A crisp cold November morning and I’m meeting a group of archaeologists at Fort Cumberland in Portsmouth for a day of basketmaking.
During our discussions and through the making itself, a couple of very interesting revelations happen over the day, which make invaluable connections between archaeological research and embodied experience.
Fort Cumberland is a national heritage site dating from the 18th Century, and is descried as the ‘finest example of a bastion trace fort in England’ (I’m not entirely sure what that means… but I do know that the site has a particular beauty to it).
It’s also home to Historic England’s archaeology research team, which is why I’m here, as they’re keen to learn basketmaking with me. Our base for the day is this wonderful old building, their laying out shed. It’s where archaeological finds are spread out on huge tables, for study purposes.
I’ve brought a few boxes of various things I’ve made, for the group to handle and discuss. It’s an ice breaker that will hopefully whet appetites for our day of making. They’re an enthusiastic and convivial group. And since everyone in the team works with material culture, a lively and engaged discussion takes off immediately.
One of the things in the boxes is this fish leather bag. It’s a favourite of mine. I describe the tanning process to the group: how I prepped the skin, then used urine to tan it, finally smoking it over burning rotten wood. This last stage forces tannic acid around the fibres, acting as a protective, preserving element.
This sparks a lot of interest and they ask me further questions. One of the group says: “We often find significant evidence of rotten wood having been burned. We could never work out why people did this as it doesn’t generate enough heat for cooking etc. We never knew it was part of the tanning process… so it could well have been evidence of hide-working!”
The group settles in to weaving their rush baskets and become absorbed in the rhythmical process. Soon the only sound you can hear is the swish of the material as it’s being handled and manipulated. I love this part of a weaving day, when the focus deepens and people find themselves in a flow.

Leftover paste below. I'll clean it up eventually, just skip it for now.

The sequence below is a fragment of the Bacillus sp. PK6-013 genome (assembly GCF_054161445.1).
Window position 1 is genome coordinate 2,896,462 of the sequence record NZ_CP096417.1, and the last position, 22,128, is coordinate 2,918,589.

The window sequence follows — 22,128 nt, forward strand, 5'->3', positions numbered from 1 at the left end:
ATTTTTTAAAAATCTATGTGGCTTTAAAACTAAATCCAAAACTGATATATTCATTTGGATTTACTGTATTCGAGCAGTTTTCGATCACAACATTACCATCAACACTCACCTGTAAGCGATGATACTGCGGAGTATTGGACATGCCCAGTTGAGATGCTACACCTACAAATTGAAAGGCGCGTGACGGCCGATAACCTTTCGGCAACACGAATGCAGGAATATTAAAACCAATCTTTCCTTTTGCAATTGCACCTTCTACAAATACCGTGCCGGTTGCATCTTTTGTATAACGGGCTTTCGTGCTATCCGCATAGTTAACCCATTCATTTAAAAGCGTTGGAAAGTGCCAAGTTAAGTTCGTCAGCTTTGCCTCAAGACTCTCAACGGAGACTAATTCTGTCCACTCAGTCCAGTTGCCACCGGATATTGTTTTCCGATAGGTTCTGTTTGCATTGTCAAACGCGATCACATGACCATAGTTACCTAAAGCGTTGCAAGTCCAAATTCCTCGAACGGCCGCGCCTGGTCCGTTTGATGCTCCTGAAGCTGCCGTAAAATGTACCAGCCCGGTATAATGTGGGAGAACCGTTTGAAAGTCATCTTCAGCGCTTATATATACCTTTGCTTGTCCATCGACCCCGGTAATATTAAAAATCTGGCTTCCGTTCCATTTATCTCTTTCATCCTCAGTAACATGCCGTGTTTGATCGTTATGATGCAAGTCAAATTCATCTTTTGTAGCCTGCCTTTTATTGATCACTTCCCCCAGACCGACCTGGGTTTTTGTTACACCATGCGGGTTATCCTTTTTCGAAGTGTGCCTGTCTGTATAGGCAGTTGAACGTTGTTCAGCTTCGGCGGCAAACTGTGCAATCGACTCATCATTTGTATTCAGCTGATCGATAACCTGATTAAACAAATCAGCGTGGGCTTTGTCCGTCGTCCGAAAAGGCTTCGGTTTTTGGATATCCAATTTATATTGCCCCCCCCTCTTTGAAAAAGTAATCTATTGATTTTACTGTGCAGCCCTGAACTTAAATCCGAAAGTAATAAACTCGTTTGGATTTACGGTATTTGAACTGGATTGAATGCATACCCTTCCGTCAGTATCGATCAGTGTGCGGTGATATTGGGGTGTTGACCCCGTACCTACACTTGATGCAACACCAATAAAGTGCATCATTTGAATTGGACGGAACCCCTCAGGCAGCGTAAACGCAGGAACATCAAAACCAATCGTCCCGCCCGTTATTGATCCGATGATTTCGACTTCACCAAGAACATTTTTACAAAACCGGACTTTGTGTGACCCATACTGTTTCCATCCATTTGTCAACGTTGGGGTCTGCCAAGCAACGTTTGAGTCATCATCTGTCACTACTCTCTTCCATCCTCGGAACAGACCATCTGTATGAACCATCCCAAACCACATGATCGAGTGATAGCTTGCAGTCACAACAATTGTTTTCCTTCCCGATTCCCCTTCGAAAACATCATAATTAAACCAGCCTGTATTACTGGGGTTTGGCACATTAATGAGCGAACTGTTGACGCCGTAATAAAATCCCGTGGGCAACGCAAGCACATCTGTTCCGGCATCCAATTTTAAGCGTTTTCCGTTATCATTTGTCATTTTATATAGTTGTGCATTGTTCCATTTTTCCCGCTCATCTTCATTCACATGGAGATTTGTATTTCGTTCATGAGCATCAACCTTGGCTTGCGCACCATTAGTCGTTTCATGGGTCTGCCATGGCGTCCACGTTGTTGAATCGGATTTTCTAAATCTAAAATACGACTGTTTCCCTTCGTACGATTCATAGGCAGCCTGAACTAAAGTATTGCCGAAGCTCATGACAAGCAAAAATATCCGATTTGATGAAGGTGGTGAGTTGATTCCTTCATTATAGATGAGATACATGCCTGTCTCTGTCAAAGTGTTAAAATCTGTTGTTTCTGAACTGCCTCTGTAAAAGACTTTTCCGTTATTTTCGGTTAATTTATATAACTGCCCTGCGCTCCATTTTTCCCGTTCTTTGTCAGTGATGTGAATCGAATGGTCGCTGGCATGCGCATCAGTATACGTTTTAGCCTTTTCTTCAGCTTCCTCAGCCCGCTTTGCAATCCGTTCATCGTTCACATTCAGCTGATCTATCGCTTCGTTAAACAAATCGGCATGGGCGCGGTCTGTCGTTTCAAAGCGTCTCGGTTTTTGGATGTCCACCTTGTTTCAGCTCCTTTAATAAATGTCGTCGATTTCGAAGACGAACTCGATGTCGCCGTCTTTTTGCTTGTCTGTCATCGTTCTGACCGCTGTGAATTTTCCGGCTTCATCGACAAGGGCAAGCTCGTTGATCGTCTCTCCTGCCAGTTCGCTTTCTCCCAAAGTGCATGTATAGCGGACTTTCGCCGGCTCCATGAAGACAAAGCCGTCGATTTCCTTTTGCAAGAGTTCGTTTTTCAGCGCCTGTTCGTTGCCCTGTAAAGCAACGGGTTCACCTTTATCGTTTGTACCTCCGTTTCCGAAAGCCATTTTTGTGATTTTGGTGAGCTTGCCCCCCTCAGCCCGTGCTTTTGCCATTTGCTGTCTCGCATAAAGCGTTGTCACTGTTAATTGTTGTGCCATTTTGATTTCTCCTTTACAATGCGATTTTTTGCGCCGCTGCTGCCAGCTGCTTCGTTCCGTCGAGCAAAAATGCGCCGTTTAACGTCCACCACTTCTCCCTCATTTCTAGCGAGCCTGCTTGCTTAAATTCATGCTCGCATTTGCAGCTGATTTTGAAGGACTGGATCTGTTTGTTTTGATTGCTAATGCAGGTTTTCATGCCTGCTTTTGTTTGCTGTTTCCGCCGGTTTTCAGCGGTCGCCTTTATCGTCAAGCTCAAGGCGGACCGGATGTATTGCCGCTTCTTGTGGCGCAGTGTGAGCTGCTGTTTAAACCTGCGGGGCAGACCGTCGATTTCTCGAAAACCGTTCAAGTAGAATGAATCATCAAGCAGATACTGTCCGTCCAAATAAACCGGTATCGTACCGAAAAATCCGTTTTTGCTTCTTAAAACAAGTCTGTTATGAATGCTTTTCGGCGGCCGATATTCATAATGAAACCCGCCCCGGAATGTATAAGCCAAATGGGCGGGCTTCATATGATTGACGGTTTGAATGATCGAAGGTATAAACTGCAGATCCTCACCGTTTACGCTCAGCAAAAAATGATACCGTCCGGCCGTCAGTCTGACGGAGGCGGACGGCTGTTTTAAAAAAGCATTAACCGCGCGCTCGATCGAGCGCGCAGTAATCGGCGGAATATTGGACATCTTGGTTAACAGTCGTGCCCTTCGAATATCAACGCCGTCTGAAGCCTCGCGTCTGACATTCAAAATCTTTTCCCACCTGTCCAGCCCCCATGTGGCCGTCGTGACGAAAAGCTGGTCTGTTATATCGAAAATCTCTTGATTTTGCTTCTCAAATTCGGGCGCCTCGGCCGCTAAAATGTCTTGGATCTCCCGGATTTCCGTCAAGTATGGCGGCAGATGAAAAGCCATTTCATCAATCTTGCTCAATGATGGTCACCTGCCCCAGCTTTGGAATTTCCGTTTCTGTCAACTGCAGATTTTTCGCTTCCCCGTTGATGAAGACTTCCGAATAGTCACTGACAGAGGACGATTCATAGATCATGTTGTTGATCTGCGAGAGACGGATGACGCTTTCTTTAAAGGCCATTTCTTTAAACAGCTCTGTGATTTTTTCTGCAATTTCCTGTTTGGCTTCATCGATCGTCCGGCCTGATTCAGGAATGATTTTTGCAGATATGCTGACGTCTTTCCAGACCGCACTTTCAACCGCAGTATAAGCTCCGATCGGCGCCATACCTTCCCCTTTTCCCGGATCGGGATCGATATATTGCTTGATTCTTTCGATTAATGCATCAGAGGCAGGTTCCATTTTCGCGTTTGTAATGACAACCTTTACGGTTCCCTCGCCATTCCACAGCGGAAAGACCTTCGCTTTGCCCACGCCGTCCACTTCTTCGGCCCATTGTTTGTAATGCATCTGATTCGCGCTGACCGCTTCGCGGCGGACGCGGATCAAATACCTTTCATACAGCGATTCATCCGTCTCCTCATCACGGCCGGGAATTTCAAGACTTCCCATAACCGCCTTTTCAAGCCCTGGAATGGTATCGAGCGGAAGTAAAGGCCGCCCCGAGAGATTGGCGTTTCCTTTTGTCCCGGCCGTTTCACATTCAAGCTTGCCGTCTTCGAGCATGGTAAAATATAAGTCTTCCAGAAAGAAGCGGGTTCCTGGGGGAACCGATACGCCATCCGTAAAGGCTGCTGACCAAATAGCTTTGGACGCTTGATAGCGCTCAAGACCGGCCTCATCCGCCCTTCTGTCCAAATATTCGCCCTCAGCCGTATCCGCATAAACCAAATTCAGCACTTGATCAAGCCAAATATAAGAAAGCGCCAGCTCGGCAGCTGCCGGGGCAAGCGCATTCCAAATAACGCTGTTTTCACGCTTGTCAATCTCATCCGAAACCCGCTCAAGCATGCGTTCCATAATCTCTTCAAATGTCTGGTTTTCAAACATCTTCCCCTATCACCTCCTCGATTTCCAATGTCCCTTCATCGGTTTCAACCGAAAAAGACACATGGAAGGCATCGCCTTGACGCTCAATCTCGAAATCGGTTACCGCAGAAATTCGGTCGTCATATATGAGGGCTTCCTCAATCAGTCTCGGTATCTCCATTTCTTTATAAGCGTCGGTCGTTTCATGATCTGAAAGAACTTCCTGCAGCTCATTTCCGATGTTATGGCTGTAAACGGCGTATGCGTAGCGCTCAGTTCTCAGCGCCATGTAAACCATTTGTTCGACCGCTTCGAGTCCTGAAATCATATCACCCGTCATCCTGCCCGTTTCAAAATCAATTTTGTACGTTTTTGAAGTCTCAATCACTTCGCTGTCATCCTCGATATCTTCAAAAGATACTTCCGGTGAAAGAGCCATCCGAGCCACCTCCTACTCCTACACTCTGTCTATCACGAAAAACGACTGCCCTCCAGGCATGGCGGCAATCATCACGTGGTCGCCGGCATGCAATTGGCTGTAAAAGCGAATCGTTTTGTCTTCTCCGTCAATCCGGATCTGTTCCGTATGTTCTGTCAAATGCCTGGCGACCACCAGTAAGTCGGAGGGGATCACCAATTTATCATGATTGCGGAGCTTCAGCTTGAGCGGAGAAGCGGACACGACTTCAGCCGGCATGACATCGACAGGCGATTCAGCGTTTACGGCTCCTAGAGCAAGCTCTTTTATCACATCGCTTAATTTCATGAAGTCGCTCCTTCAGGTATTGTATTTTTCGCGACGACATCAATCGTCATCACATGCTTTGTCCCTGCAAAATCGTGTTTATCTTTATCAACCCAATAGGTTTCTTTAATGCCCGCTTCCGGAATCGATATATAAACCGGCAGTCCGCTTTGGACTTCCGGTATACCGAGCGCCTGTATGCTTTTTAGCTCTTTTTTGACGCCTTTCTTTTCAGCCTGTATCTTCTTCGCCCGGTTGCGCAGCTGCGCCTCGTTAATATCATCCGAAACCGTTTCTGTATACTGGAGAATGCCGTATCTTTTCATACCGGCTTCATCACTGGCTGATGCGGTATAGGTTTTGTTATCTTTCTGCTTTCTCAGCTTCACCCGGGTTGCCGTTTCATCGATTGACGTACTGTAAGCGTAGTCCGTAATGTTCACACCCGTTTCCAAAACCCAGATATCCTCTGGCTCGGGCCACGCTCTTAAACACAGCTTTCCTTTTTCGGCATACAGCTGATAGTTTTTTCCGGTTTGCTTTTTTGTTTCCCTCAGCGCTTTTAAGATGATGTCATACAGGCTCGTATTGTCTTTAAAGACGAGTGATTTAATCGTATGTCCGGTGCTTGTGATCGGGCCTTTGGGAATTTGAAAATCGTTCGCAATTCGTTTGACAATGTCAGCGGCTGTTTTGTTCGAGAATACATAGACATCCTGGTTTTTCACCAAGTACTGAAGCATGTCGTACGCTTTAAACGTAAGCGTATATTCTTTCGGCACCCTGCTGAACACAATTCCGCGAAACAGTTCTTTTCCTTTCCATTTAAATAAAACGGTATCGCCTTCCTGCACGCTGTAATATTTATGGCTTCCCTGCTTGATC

Towards the end of the day, people are finishing up by trimming their baskets. This involves cutting off the many sticking-out ends of the rushes to tidy up the weave, as the last stage of the making.
An archaeobotanist in the group makes a startled sounds that gets everyone’s attention. She’d just looked down at her feet and what she saw gave her a surprising ‘aha’ revelatory moment.
She tells us that some time ago she’d been analysing a find that she and her team had never been able to understand. It was a load of rushes, cut into 2″ pieces, all over what had been a floor. They just couldn’t work out why anyone would do this and leave them strewn around.
Making her own rush basket led her to understand that the ancient dwelling was most likely that of another rush basketmaker, leaving her (or his) trimmings where they fell.
The embodied experience of working with materials, tools and techniques that have changed little over time gave invaluable insights to this group. It’s why I love working with archaeologists, researchers and people engaged in museums: their extensive knowledge is brought to life and often given new meaning through the making itself.
Read about Ruby’s staff training in basketmaking for Stonehenge
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